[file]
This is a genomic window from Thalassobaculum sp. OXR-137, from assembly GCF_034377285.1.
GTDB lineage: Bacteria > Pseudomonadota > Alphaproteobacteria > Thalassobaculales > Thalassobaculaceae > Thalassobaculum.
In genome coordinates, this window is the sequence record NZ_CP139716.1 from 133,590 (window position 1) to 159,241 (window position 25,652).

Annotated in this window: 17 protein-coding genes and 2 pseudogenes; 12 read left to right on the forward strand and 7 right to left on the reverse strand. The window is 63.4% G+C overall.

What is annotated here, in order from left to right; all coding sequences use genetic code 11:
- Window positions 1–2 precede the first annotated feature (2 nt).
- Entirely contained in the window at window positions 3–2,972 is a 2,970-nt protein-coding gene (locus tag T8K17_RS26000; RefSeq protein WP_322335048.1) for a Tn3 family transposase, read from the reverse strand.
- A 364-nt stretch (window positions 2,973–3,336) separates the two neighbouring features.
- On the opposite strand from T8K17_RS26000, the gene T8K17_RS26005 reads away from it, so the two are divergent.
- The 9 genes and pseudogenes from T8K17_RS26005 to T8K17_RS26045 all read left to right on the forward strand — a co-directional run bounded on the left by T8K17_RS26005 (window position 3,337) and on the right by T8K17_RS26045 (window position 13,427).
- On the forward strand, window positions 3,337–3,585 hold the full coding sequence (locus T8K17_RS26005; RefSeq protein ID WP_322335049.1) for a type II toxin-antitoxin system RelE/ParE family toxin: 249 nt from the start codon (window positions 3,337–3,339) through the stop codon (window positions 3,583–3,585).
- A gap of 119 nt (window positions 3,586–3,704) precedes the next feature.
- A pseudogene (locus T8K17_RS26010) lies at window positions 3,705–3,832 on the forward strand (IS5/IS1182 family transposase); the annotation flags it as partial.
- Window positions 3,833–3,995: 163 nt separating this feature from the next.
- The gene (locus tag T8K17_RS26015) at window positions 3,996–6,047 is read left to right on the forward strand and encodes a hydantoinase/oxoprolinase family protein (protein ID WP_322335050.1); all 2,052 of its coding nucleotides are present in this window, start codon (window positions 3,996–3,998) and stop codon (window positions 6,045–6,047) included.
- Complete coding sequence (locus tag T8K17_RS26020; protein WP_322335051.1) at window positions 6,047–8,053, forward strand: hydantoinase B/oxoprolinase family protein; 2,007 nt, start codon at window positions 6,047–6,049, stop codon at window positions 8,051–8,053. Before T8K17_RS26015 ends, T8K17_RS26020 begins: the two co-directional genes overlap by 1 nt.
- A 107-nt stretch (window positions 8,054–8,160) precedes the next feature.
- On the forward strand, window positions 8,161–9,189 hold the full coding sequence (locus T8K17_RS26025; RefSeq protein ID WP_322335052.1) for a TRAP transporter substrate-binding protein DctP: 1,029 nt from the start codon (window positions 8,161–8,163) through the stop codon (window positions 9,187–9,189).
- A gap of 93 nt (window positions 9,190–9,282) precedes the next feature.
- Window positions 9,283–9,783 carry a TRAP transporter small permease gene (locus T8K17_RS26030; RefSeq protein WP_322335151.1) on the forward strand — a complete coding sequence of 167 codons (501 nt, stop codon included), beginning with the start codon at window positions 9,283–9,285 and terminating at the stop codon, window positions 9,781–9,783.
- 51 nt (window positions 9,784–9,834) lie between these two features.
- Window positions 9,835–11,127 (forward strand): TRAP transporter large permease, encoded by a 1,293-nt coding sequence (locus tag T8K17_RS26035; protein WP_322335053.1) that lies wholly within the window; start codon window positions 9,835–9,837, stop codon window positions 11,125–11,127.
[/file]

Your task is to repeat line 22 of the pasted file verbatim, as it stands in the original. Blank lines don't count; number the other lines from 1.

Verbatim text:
- Window positions 9,835–11,127 (forward strand): TRAP transporter large permease, encoded by a 1,293-nt coding sequence (locus tag T8K17_RS26035; protein WP_322335053.1) that lies wholly within the window; start codon window positions 9,835–9,837, stop codon window positions 11,125–11,127.